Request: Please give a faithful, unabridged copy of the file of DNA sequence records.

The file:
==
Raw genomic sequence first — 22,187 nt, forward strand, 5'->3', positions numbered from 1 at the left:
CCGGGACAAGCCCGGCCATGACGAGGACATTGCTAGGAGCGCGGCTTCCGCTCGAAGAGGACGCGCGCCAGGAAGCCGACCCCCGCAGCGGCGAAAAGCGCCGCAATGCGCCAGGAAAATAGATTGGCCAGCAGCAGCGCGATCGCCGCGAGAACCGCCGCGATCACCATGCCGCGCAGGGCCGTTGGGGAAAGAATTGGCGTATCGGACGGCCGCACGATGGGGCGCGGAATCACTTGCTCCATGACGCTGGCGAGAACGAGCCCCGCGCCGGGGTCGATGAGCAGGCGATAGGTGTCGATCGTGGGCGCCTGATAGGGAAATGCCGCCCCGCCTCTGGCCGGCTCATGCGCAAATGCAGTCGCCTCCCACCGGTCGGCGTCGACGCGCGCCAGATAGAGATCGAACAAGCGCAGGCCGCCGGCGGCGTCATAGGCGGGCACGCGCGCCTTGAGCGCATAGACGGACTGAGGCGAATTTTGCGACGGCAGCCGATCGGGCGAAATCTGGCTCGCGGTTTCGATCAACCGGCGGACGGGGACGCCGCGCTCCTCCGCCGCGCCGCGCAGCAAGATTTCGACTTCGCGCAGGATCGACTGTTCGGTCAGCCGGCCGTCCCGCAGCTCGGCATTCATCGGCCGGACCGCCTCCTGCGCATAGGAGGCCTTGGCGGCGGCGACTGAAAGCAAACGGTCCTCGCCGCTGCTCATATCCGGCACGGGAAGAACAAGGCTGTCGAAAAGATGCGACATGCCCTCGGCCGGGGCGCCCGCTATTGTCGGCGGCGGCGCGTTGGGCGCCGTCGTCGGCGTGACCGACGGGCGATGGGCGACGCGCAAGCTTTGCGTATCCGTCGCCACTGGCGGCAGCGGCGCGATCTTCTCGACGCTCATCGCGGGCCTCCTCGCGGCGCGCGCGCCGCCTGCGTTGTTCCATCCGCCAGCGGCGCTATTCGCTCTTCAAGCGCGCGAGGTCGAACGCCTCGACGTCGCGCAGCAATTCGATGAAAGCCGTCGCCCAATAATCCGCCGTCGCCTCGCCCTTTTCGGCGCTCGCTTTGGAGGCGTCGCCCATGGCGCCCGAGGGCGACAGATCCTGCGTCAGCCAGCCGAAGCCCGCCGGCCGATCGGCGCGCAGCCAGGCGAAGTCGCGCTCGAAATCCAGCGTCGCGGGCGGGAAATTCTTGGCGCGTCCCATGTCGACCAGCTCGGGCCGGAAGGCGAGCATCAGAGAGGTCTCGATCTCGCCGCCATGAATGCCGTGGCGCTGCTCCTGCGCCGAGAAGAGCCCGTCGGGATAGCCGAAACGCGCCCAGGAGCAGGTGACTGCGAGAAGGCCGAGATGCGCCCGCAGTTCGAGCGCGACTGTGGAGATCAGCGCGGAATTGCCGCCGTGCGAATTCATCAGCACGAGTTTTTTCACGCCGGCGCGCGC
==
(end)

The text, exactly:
Raw genomic sequence first — 22,187 nt, forward strand, 5'->3', positions numbered from 1 at the left:
CCGGGACAAGCCCGGCCATGACGAGGACATTGCTAGGAGCGCGGCTTCCGCTCGAAGAGGACGCGCGCCAGGAAGCCGACCCCCGCAGCGGCGAAAAGCGCCGCAATGCGCCAGGAAAATAGATTGGCCAGCAGCAGCGCGATCGCCGCGAGAACCGCCGCGATCACCATGCCGCGCAGGGCCGTTGGGGAAAGAATTGGCGTATCGGACGGCCGCACGATGGGGCGCGGAATCACTTGCTCCATGACGCTGGCGAGAACGAGCCCCGCGCCGGGGTCGATGAGCAGGCGATAGGTGTCGATCGTGGGCGCCTGATAGGGAAATGCCGCCCCGCCTCTGGCCGGCTCATGCGCAAATGCAGTCGCCTCCCACCGGTCGGCGTCGACGCGCGCCAGATAGAGATCGAACAAGCGCAGGCCGCCGGCGGCGTCATAGGCGGGCACGCGCGCCTTGAGCGCATAGACGGACTGAGGCGAATTTTGCGACGGCAGCCGATCGGGCGAAATCTGGCTCGCGGTTTCGATCAACCGGCGGACGGGGACGCCGCGCTCCTCCGCCGCGCCGCGCAGCAAGATTTCGACTTCGCGCAGGATCGACTGTTCGGTCAGCCGGCCGTCCCGCAGCTCGGCATTCATCGGCCGGACCGCCTCCTGCGCATAGGAGGCCTTGGCGGCGGCGACTGAAAGCAAACGGTCCTCGCCGCTGCTCATATCCGGCACGGGAAGAACAAGGCTGTCGAAAAGATGCGACATGCCCTCGGCCGGGGCGCCCGCTATTGTCGGCGGCGGCGCGTTGGGCGCCGTCGTCGGCGTGACCGACGGGCGATGGGCGACGCGCAAGCTTTGCGTATCCGTCGCCACTGGCGGCAGCGGCGCGATCTTCTCGACGCTCATCGCGGGCCTCCTCGCGGCGCGCGCGCCGCCTGCGTTGTTCCATCCGCCAGCGGCGCTATTCGCTCTTCAAGCGCGCGAGGTCGAACGCCTCGACGTCGCGCAGCAATTCGATGAAAGCCGTCGCCCAATAATCCGCCGTCGCCTCGCCCTTTTCGGCGCTCGCTTTGGAGGCGTCGCCCATGGCGCCCGAGGGCGACAGATCCTGCGTCAGCCAGCCGAAGCCCGCCGGCCGATCGGCGCGCAGCCAGGCGAAGTCGCGCTCGAAATCCAGCGTCGCGGGCGGGAAATTCTTGGCGCGTCCCATGTCGACCAGCTCGGGCCGGAAGGCGAGCATCAGAGAGGTCTCGATCTCGCCGCCATGAATGCCGTGGCGCTGCTCCTGCGCCGAGAAGAGCCCGTCGGGATAGCCGAAACGCGCCCAGGAGCAGGTGACTGCGAGAAGGCCGAGATGCGCCCGCAGTTCGAGCGCGACTGTGGAGATCAGCGCGGAATTGCCGCCGTGCGAATTCATCAGCACGAGTTTTTTCACGCCGGCGCGCGC